WHY ONE DAY WORKSHOPS TASTE GREAT, BUT ARE LESS FILLING

A workshop is a story.  It has a beginning, a middle, and some sort of end.  Everybody wants endings of stories to be happy — sometimes at any cost.  Which means most people want their one day workshop to have a happy ending.

This is because of a basic piece of bad programming of the human brain called “the closed ending.”   You won’t find a movie that makes over $100 million at the box office that lacks it.  “Chinatown” didn’t have a closed ending (“Forget it, Jake, it’s Chinatown”).  But “Chinatown” also didn’t make over $100 million (it’s made $29 million lifetime).  Plus it was made pre-Information Society, when audiences still had some last ability to handle an open ending.

But today most people don’t like going home feeling like the problems you set out to solve aren’t yet solved.  That leaves you suspended in Joseph Campbell’s “Special World” — which might be exciting for your brain, but makes it hard to relax.

 

WHY I NO LONGER SUPPORT ONE DAY WORKSHOPS

Now, think about a one day workshop.  In Version A, the participants fill out the blanks for the 12 stages of The Story Cycle derived from Joseph Campbell’s Heroes Journey.   They have a fun day learning about “the power of story” then go home with their own complicated, multi-faceted story and the feeling like they “nailed the story thing” all in one day.

This is what a scientist from a major aerospace research facility told me about a few years ago — the workshop he attended that left him feeling he could check off “the story thing” from his list of problems to solve.  But the problem is that narrative takes time to learn — you can’t expect to nail it in a day.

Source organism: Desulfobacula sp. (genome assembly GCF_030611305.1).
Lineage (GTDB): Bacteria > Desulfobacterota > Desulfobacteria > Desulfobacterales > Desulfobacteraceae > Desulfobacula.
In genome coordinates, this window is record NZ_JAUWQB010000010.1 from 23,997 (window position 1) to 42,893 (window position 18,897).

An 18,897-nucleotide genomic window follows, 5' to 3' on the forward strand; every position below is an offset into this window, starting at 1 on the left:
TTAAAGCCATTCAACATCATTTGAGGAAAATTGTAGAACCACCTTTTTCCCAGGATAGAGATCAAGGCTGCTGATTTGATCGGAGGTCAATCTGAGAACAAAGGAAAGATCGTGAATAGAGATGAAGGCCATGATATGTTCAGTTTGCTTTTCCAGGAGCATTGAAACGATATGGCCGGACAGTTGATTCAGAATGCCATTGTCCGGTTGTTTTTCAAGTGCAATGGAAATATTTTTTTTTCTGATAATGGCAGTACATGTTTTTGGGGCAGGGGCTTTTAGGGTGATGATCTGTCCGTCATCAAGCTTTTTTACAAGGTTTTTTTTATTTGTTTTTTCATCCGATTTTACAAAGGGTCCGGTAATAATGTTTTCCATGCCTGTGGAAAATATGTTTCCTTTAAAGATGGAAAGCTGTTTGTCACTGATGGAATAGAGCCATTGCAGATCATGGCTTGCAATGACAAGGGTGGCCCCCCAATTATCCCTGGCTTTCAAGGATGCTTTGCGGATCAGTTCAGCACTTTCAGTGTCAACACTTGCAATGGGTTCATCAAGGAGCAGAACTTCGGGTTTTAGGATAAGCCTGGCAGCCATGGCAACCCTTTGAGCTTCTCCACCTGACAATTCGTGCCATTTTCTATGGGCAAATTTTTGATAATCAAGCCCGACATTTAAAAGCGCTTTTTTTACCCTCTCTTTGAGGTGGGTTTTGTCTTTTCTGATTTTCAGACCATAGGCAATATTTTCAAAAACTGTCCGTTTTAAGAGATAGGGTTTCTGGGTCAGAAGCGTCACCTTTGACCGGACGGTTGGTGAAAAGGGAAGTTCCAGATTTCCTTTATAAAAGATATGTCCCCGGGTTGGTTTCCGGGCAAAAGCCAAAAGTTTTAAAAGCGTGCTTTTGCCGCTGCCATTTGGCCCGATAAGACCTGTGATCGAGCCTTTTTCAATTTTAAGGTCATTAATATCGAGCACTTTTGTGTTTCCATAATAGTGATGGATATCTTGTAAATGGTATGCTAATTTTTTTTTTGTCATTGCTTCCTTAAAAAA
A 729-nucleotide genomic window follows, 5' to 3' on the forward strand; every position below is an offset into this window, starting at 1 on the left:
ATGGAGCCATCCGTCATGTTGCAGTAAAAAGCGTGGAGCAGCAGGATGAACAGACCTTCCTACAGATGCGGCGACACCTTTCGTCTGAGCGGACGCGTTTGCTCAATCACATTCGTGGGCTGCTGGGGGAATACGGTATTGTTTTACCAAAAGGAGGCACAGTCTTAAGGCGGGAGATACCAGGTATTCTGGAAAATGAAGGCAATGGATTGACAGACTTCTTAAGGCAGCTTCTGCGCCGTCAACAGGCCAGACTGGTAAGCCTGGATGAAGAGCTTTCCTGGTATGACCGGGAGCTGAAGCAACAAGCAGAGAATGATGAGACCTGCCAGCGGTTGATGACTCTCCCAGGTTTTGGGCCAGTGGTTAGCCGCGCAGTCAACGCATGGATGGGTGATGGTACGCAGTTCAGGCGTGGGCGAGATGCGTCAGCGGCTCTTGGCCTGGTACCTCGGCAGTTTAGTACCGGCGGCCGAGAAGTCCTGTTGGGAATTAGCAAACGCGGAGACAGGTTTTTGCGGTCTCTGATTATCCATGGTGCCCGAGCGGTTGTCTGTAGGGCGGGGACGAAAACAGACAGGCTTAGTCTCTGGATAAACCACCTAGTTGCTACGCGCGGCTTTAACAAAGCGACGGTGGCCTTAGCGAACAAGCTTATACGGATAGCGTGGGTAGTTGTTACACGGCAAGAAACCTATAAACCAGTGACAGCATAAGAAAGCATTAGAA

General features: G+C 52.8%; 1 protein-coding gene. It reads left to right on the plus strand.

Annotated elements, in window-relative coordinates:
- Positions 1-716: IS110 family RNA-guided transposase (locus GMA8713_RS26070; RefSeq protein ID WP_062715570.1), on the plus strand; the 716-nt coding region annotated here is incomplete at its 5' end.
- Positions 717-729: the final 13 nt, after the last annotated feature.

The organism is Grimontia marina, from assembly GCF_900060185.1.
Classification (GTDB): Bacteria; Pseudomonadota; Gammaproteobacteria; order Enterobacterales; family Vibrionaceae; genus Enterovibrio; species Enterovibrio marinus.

This leads to Version B, which is what we preach with our Story Circles Narrative Training program.  It’s not for the “get ‘er done now” crowd.  It begins with the fact that you just can’t accomplish much in a single day when it comes to narrative.  You need long term, sustained effort.  And this is the same mind set I brought to our ESA session.

 

OUR “SHAPING THE NARRATIVE” SESSION AT ESA

We ran a very interesting session at the ESA meeting that is described in the caption above.  Let me start by offering my sincere thanks and kudos to the organizers for being brave enough to try something this original.

A couple hours after the session we had an hour long panel discussion in front of the larger group of a couple hundred entomologists.  For the panel, each of the 4 sub-topic groups presented just two things for their session — basically the one SENTENCE and the one WORD, using the ABT Template and the Dobzhansky Template (both originally presented in, “Houston, We Have A Narrative”). 

Each person had about 15 minutes for Q&A where the audience mulled over the two items.  None of them produced stunned rounds of spontaneous applause.  It wasn’t meant to be a self esteem building session.  It was meant to provide a start on “shaping the narrative” and to show how hard this narrative stuff really is, and that’s exactly what it showed.

By the end there was a feeling that each group had made a solid start and had something that was probably pretty close to the central narrative of their sub-topic.  But the session also sent everyone away feeling like “we’re not done here.”  And while it was frustrating for some, it left me feeling very good.